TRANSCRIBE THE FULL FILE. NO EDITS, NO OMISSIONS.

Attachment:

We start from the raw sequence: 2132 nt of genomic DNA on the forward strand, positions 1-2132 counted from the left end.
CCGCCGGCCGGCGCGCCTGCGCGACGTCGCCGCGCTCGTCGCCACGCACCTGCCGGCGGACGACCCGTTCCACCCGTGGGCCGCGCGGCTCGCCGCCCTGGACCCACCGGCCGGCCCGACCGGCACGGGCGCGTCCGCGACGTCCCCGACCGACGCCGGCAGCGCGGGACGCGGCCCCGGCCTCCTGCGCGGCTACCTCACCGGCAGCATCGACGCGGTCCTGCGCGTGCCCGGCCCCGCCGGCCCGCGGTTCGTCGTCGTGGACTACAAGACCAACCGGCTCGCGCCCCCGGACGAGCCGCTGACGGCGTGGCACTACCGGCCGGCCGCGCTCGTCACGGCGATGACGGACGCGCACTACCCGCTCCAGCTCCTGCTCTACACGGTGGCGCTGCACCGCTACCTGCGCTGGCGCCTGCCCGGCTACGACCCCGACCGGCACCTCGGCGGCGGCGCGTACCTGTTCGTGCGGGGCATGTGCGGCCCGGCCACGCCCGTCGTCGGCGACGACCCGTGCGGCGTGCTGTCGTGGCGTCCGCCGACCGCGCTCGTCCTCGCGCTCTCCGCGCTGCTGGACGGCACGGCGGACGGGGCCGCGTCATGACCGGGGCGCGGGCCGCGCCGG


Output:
We start from the raw sequence: 2132 nt of genomic DNA on the forward strand, positions 1-2132 counted from the left end.
CCGCCGGCCGGCGCGCCTGCGCGACGTCGCCGCGCTCGTCGCCACGCACCTGCCGGCGGACGACCCGTTCCACCCGTGGGCCGCGCGGCTCGCCGCCCTGGACCCACCGGCCGGCCCGACCGGCACGGGCGCGTCCGCGACGTCCCCGACCGACGCCGGCAGCGCGGGACGCGGCCCCGGCCTCCTGCGCGGCTACCTCACCGGCAGCATCGACGCGGTCCTGCGCGTGCCCGGCCCCGCCGGCCCGCGGTTCGTCGTCGTGGACTACAAGACCAACCGGCTCGCGCCCCCGGACGAGCCGCTGACGGCGTGGCACTACCGGCCGGCCGCGCTCGTCACGGCGATGACGGACGCGCACTACCCGCTCCAGCTCCTGCTCTACACGGTGGCGCTGCACCGCTACCTGCGCTGGCGCCTGCCCGGCTACGACCCCGACCGGCACCTCGGCGGCGGCGCGTACCTGTTCGTGCGGGGCATGTGCGGCCCGGCCACGCCCGTCGTCGGCGACGACCCGTGCGGCGTGCTGTCGTGGCGTCCGCCGACCGCGCTCGTCCTCGCGCTCTCCGCGCTGCTGGACGGCACGGCGGACGGGGCCGCGTCATGACCGGGGCGCGGGCCGCGCCGG